Katy Sternberger (’13), a three-year editor for Inquiry, became an author for this issue and wrote an alum commentary. “I thoroughly enjoyed my experience with Inquiry,” she said, “and what I have learned will always be of use to me, professionally and personally. Serving as an editor taught me the values of collaboration and communication, while serving as a writer taught me how to synthesize my own research into an article suitable for a general audience.”
It is a pleasure for us, the staff, to guide the student author-editor pairs and watch them develop into close and effective teams. Learning that kind of teamwork is one of Inquiry’s goals.
Faculty Mentors and Undergraduate Research
Undergraduate research would not happen at UNH without the support of faculty mentors. They work with the students to develop research projects, write grant proposals, and then may also help revise the researcher’s Inquiry article for accuracy and completeness. Over 100 different faculty members have served as mentors to Inquiry authors since its inaugural issue in 2005; some have mentored multiple authors such as Gene Harkless with nine authors, including one in this issue. We are grateful to them for their participation, guidance, and expertise, and are pleased to report that many of them value the opportunity as well.
Brett Gibson, mentor for a 2014 author, has mentored numerous students in his lab, many of whom have gone on to graduate school. Enthusiastic about Inquiry’s potential for helping science students reach a broader audience in their writing, he notes, “One of the great challenges scientists have is conveying their research in an accessible form to the lay population. Even the best scientists struggle with this skill.”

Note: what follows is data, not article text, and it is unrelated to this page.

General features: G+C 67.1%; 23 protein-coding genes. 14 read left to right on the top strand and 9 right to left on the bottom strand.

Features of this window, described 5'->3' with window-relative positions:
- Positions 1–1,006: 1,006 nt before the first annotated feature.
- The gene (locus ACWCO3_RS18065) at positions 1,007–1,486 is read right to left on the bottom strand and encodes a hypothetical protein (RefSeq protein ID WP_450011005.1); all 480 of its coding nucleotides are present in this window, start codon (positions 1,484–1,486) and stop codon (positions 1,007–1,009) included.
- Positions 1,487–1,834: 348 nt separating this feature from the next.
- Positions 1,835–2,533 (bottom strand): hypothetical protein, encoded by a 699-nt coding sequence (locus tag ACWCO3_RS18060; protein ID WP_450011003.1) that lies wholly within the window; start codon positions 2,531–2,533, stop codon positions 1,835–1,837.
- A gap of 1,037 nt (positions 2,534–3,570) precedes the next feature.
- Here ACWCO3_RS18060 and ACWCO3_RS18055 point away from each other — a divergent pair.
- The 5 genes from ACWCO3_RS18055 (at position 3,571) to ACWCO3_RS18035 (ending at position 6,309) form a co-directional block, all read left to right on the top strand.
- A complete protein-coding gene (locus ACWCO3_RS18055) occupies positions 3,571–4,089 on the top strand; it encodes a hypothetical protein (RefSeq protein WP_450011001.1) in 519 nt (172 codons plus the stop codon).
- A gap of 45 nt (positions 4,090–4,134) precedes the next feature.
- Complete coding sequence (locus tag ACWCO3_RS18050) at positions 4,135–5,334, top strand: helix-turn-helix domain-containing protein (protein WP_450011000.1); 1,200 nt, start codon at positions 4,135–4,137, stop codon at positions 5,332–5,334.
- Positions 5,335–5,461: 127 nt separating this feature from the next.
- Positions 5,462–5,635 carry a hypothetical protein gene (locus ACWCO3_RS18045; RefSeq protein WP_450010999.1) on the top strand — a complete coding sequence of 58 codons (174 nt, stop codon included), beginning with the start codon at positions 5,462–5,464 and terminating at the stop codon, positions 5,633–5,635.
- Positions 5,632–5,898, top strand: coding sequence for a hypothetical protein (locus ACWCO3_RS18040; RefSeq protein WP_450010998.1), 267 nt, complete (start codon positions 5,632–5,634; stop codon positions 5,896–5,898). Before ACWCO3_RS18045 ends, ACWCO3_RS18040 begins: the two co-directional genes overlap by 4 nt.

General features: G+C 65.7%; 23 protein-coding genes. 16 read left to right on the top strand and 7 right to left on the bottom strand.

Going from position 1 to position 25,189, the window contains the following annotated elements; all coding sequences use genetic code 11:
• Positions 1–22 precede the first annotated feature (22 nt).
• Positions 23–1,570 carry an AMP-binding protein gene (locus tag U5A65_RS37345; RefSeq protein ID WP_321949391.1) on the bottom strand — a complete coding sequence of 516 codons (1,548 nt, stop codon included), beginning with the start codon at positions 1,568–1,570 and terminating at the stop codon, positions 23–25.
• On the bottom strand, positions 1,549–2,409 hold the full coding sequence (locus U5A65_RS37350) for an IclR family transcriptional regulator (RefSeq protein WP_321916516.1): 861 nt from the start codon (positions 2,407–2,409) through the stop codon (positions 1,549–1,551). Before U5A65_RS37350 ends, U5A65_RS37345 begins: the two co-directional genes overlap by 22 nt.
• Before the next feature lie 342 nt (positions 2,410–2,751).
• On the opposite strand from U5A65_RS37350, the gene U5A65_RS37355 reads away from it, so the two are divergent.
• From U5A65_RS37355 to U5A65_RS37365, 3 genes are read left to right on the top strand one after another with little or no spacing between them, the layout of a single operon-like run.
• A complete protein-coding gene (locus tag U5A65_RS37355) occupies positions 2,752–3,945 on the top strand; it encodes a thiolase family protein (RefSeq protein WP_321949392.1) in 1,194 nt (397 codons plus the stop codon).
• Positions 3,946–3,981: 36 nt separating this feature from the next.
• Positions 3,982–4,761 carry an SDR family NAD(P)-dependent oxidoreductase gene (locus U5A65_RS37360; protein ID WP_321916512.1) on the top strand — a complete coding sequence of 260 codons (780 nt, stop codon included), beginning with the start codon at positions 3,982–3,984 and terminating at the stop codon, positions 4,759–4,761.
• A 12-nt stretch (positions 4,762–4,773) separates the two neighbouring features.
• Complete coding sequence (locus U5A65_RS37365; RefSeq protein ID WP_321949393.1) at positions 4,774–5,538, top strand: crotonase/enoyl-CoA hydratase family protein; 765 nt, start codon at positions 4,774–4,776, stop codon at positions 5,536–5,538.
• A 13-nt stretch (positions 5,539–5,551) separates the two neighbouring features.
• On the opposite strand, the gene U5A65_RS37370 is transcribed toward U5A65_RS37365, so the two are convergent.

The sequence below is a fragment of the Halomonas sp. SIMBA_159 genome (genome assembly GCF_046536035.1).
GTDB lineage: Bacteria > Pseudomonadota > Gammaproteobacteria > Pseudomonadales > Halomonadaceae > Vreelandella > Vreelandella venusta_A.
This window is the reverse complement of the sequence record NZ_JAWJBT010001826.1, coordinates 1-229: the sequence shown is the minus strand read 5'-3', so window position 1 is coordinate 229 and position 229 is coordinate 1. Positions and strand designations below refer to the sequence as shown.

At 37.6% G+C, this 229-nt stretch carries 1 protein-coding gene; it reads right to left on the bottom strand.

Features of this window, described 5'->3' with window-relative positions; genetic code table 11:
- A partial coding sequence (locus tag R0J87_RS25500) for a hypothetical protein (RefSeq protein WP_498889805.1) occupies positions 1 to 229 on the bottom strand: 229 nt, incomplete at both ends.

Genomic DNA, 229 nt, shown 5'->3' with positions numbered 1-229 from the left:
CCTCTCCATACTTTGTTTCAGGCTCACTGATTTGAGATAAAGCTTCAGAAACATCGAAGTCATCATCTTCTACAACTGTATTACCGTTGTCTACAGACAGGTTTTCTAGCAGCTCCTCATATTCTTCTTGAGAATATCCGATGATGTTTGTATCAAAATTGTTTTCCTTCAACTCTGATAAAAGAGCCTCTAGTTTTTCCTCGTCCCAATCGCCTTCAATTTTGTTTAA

Jeannie Sowers, mentor for a 2014 author and frequent mentor of undergraduates, notes that this skill is equally important for students in the liberal arts. "In political science, you need to be able to make complex political issues accessible for a wider audience,” she says, pointing out that “learning to present your research across disciplines and in multiple venues is an even more important skill with the spread of the internet and social media as important means of communication."
Mentors also benefit from the relationship by learning from their students. John Cerullo has mentored several Inquiry authors, including one in this issue. He commented, “In all cases when students of mine have submitted work to Inquiry, they have taken the subject matter we had initially discussed in a direction all their own, which I could not have foreseen. In all cases, I have wound up learning far more about the subject than I have taught.”
Many mentors have thanked us for working with students to master the final step in the research process: the sharing of not only results but also of experiences. In 2010, to recognize faculty mentors, we began Mentor Highlights in which we interview two faculty members about their mentoring experiences.
The Next Ten Years
A fourth and last goal of Inquiry is to inspire undergraduates with examples of the wide range of research carried out by their peers. Our authors recount their successes and also the many setbacks and frustrations they encountered and how they coped. Measuring instruments fail, samples die or are contaminated, rats won’t cooperate, not enough interviewees, not enough time—it’s all part of research. Yet they all agree that the long hours of work were worth it. Somehow they learned a lot, grew as a person and a researcher, and are ready for more.
When researchers write about their work, especially for general readers and academics outside their discipline, they are forced to be precise and concise. They must clarify, define, and explain basic, familiar (to them) terms and procedures. They must write in a compact, efficient manner. This is as true in music as it is in astrophysics. In Inquiry’s writing and revision process, they learn more about their own discipline and work.
As senior editors, we learn much during the yearlong process that goes into the articles and commentaries of each issue. We gain knowledge we never thought we would have or want, and we learn more about our own area of research: writing, editing and publishing. We look forward to the next ten years.
All articles mentioned can be found in the current issue or in the Inquiry archives.
Copyright 2014, Brigid C. Casellini, Jennifer Lee